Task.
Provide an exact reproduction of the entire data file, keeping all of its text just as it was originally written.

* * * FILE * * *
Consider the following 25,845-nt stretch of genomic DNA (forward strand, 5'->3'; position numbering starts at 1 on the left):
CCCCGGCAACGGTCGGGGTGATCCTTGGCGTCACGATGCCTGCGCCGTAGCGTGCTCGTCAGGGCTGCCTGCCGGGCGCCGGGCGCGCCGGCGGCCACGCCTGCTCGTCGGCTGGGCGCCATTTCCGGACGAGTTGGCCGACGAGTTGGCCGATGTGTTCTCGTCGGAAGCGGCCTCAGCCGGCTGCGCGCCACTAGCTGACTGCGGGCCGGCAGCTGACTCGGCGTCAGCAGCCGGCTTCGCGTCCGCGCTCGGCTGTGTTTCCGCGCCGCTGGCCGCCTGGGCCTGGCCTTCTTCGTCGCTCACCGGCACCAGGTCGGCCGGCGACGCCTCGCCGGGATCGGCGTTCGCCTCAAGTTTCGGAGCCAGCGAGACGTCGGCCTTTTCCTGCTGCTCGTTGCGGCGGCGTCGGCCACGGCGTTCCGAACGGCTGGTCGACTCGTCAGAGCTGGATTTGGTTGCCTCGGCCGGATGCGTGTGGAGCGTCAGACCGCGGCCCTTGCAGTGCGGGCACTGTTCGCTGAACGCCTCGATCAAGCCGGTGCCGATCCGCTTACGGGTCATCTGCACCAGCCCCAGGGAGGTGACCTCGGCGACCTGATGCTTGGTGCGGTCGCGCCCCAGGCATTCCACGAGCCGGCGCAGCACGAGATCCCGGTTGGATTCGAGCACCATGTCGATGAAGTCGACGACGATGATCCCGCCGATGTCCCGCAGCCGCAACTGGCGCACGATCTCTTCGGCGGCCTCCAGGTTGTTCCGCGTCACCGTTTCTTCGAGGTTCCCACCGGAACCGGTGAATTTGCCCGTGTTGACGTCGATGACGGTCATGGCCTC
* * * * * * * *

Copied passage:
Consider the following 25,845-nt stretch of genomic DNA (forward strand, 5'->3'; position numbering starts at 1 on the left):
CCCCGGCAACGGTCGGGGTGATCCTTGGCGTCACGATGCCTGCGCCGTAGCGTGCTCGTCAGGGCTGCCTGCCGGGCGCCGGGCGCGCCGGCGGCCACGCCTGCTCGTCGGCTGGGCGCCATTTCCGGACGAGTTGGCCGACGAGTTGGCCGATGTGTTCTCGTCGGAAGCGGCCTCAGCCGGCTGCGCGCCACTAGCTGACTGCGGGCCGGCAGCTGACTCGGCGTCAGCAGCCGGCTTCGCGTCCGCGCTCGGCTGTGTTTCCGCGCCGCTGGCCGCCTGGGCCTGGCCTTCTTCGTCGCTCACCGGCACCAGGTCGGCCGGCGACGCCTCGCCGGGATCGGCGTTCGCCTCAAGTTTCGGAGCCAGCGAGACGTCGGCCTTTTCCTGCTGCTCGTTGCGGCGGCGTCGGCCACGGCGTTCCGAACGGCTGGTCGACTCGTCAGAGCTGGATTTGGTTGCCTCGGCCGGATGCGTGTGGAGCGTCAGACCGCGGCCCTTGCAGTGCGGGCACTGTTCGCTGAACGCCTCGATCAAGCCGGTGCCGATCCGCTTACGGGTCATCTGCACCAGCCCCAGGGAGGTGACCTCGGCGACCTGATGCTTGGTGCGGTCGCGCCCCAGGCATTCCACGAGCCGGCGCAGCACGAGATCCCGGTTGGATTCGAGCACCATGTCGATGAAGTCGACGACGATGATCCCGCCGATGTCCCGCAGCCGCAACTGGCGCACGATCTCTTCGGCGGCCTCCAGGTTGTTCCGCGTCACCGTTTCTTCGAGGTTCCCACCGGAACCGGTGAATTTGCCCGTGTTGACGTCGATGACGGTCATGGCCTC